Also tonight will be Poetry Unplugged at Luna's Cafe in Sacramento, featuring David Houston plus the release of Rattlesnake Press's latest issue of WTF (#16, finishing up our fourth year!). Want to know if your poem is being published in this issue? Medusa has a new Fuchsia Link, just for WTF, and on it I've posted the list of contributors for this issue. I'll get the lists for past issues posted soon; you are, of course, entitled to a copy of any issue in which your work appeared, so write to me if you didn't get one. As for the new issue, pick one up tonight at Luna's, or there are a few at The Book Collector, or frank andrick has them, or order one to be sent to you for $2 at  (If you're a contributor, write to me at and I'll send you yours for free.) Our new Fuchsia Link also gives information about how to submit to WTF; next deadline is January 15 (which will sneak up on you after the holidays), and frank has some big plans for beginning our fifth year with the February 2013 issue.

In the Mea Culpa Department, Medusa occasionally has a cut-and-paste debacle, and yesterday was one such day. If you checked into the Kitchen before 5pm yesterday, you unfortunately viewed a truncated version of Roger Langton's wonderful poem. I've fixed the problem on that post, and here is the correct version. I'm so sorry, Roger!

—Roger Langton, Louisville, Colorado

When on a train, I
snuggle by a window
and watch the flickering views.
Farm lands shutter by
with dark and brown soils
plowed in neat rows
ready for planting.
This was once a prairie
with yellow-brown grass
swaying with the wind and
tall enough to hide creatures
not wanting to be seen.
Buffalo may have lived here.
Remains of once living towns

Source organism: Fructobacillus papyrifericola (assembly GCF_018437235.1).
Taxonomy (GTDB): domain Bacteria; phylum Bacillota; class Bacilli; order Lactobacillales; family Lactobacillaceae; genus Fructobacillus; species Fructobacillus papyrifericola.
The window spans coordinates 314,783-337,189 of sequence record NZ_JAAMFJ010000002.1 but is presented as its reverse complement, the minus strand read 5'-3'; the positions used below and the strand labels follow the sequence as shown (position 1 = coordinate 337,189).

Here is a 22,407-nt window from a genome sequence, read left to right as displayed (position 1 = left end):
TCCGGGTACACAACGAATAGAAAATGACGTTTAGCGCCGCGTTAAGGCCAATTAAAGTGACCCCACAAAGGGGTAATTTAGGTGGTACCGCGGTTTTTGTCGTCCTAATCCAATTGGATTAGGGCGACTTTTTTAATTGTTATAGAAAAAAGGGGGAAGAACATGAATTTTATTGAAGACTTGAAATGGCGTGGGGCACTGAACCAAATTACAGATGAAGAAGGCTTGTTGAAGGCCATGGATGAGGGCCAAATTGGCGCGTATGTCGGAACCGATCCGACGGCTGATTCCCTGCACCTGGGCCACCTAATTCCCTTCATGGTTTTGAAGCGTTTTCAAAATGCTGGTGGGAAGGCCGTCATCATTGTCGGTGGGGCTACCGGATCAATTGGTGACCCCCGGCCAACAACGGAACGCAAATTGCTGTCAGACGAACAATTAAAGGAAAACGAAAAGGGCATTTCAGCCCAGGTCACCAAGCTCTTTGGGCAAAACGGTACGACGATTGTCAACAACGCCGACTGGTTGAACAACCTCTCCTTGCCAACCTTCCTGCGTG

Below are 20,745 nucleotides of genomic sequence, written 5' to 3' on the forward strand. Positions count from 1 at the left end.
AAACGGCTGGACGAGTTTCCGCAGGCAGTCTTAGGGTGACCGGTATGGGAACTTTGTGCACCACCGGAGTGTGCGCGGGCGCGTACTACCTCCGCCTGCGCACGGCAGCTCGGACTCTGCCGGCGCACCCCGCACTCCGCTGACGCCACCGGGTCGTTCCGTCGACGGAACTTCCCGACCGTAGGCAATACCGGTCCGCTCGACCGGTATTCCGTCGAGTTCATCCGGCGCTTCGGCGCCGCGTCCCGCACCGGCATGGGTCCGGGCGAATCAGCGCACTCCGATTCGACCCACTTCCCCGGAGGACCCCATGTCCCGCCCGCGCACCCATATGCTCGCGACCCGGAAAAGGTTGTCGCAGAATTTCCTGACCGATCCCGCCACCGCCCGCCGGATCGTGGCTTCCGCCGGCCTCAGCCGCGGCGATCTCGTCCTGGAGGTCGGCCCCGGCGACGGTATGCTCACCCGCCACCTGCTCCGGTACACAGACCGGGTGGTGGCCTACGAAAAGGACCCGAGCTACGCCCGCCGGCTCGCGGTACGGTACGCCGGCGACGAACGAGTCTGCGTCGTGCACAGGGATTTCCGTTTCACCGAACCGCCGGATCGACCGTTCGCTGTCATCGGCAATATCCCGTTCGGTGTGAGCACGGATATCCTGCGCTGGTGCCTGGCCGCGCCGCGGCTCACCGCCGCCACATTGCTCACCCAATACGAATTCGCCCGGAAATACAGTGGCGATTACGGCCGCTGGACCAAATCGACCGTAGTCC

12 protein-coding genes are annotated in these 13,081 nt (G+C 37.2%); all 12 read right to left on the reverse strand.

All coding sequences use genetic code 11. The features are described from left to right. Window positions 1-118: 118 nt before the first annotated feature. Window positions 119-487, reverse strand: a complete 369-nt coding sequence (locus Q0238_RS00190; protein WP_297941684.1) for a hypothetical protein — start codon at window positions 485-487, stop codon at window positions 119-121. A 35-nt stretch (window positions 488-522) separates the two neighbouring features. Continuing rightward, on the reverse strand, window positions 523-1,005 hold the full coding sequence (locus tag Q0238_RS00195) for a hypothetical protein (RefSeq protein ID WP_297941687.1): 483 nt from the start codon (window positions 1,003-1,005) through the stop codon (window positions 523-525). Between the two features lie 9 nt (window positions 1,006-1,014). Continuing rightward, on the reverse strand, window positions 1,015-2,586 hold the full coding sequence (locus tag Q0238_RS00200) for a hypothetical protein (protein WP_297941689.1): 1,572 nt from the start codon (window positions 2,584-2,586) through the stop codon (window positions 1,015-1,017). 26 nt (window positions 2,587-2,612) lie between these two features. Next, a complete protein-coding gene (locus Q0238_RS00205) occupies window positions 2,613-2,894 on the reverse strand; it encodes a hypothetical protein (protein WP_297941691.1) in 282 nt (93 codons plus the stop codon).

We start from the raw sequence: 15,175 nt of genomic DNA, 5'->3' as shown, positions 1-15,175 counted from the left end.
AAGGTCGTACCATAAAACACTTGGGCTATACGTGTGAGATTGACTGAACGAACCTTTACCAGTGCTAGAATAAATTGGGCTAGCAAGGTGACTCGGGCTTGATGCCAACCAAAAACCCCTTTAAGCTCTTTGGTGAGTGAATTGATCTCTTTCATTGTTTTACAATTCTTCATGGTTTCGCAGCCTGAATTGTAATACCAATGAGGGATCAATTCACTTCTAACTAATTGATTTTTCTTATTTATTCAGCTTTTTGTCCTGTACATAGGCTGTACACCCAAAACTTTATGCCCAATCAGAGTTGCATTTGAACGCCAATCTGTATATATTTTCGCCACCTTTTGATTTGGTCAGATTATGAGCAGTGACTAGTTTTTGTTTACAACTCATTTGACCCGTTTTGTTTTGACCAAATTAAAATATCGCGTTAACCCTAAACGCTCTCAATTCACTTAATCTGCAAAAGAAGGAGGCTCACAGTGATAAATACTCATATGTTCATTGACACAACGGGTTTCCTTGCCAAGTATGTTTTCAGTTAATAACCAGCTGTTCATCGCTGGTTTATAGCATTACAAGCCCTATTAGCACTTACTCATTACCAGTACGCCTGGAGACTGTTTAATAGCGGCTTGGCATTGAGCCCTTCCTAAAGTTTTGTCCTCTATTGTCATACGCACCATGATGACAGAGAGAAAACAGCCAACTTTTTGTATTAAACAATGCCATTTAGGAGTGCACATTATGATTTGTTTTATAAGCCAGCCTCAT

identified by cracked concrete
remnants along with rotting
wood silent in decay.
Other towns survived
looking like sets
in a cowboy movie,
left stranded when the new
highway stole their customers.
(Two Stiff Selling Gas are long dead)
Further along the track
is the place of wild horses,
deer, antelope, snakes and scorpions.
There is no peace for them now.
No sign of the tribes that
used to live and breed here.
The stream beds stay dry.
No panning of gold anymore.
I scope for signs of a large city,
first the buildings of small industry
warehouses, vacant lots
the outskirts of growth like
the edge of a whirlpool.
Tall buildings come into view.
The train slows
as it nears the station.
I listen for the sounds of steam;
those sounds are only memories,
there are hints of electric motors,
wheels on the tracks,
echoes of horns honking.
The city used to be a trading post,
later a military fort.
When the railroad came
hoards of cattle started
pouring in and the place had a future.
Now it looks like many other cities
full of opportunity and despair.
Some get on and some get off
and the train is moving again. 

Today's LittleNip:


when you want to play
to measure shadows
instead of your height, believe
you'll vanish like the seasons?

What is a poem?  Does it sleep

in the night while I'm dreaming?

—Ann Privateer



—Photo by Ann Privateer